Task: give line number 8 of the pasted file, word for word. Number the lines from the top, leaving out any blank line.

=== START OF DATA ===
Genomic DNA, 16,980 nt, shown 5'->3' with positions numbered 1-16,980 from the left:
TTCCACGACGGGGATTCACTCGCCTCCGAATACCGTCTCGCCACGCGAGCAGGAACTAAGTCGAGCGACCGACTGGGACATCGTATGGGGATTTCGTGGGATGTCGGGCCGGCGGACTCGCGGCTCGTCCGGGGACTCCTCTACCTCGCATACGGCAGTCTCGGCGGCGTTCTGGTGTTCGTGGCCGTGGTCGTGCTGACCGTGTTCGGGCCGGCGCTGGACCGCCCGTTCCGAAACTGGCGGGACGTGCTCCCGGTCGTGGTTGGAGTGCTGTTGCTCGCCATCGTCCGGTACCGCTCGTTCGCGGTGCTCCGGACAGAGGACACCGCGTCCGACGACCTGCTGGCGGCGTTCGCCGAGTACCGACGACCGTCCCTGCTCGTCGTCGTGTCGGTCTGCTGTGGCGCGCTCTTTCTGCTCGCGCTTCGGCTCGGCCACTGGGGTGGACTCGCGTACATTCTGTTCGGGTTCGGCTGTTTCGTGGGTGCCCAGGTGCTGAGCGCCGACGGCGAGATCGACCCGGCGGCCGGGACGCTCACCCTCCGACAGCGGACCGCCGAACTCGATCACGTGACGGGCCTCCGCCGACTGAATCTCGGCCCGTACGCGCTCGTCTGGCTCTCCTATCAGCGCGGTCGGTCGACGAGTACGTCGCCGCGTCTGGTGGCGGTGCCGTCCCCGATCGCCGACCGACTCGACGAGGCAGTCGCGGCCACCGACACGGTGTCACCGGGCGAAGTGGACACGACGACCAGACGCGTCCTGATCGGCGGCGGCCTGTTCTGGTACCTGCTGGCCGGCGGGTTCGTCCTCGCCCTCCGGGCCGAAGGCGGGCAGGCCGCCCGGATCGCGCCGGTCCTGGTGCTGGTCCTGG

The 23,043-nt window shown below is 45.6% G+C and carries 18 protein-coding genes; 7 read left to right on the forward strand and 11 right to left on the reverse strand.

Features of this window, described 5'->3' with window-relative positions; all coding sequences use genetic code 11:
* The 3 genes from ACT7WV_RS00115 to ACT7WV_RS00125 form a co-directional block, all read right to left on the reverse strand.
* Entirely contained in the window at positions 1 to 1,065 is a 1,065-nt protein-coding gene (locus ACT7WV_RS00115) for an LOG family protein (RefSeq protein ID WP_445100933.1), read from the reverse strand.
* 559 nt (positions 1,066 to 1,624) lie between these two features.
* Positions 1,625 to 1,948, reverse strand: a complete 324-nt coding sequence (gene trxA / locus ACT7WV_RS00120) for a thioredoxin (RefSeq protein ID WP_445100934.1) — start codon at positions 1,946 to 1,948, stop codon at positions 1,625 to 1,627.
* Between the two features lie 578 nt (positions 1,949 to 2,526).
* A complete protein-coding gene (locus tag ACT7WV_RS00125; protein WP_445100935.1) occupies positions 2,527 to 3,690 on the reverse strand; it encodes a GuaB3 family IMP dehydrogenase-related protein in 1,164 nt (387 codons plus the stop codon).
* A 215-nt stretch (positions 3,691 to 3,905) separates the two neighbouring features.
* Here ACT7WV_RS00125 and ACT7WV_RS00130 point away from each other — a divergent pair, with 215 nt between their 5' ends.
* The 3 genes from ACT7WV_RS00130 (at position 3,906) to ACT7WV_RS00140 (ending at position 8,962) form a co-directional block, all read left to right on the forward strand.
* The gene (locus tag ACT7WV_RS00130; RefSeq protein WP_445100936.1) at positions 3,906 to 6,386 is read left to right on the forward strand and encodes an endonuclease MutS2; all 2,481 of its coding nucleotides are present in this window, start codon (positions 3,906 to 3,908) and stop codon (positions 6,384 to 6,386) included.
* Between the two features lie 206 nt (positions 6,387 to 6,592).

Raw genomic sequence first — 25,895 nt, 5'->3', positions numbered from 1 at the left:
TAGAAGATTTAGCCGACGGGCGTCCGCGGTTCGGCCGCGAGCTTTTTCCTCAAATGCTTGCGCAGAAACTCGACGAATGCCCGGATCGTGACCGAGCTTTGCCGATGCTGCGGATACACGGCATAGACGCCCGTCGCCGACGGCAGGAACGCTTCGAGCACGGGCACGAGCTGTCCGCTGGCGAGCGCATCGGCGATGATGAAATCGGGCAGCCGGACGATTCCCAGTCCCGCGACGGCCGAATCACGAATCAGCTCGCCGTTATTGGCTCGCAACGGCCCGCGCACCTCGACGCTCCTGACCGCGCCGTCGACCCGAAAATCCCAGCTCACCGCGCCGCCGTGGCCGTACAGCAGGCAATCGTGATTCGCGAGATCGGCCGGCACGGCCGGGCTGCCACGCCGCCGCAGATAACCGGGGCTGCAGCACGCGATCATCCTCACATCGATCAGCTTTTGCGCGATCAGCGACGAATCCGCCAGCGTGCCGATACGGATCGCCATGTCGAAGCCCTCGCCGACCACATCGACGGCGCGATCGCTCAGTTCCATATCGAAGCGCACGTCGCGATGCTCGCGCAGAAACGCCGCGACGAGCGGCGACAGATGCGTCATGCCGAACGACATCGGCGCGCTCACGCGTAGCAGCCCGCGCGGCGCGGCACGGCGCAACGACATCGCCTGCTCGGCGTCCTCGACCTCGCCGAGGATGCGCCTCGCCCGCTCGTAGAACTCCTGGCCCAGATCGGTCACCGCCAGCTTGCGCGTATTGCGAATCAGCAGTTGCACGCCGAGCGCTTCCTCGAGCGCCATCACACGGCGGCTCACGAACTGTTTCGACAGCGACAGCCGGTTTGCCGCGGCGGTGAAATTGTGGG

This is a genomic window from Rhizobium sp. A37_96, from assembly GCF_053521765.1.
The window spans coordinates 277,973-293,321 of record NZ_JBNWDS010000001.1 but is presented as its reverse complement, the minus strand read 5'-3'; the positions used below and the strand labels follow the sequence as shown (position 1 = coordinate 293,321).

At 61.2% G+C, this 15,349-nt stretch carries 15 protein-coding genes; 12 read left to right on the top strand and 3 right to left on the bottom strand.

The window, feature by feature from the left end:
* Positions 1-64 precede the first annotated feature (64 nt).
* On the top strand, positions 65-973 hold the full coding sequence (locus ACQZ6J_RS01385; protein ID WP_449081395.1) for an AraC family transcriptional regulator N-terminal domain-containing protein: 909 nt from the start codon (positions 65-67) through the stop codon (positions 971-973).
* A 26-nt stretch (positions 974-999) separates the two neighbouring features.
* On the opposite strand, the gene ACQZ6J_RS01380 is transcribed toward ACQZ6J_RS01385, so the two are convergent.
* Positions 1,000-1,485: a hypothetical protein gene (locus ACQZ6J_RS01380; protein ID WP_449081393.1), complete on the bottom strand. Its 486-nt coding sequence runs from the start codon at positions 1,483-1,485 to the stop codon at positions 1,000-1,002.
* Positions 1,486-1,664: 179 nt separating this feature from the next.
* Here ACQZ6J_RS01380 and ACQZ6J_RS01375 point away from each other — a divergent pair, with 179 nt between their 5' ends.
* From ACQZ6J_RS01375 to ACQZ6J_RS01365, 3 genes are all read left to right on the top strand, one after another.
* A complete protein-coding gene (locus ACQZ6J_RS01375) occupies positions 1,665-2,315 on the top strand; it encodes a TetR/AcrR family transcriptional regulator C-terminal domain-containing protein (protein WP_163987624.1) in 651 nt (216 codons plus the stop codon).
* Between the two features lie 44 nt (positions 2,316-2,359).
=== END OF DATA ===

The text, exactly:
* Positions 1,625 to 1,948, reverse strand: a complete 324-nt coding sequence (gene trxA / locus ACT7WV_RS00120) for a thioredoxin (RefSeq protein ID WP_445100934.1) — start codon at positions 1,946 to 1,948, stop codon at positions 1,625 to 1,627.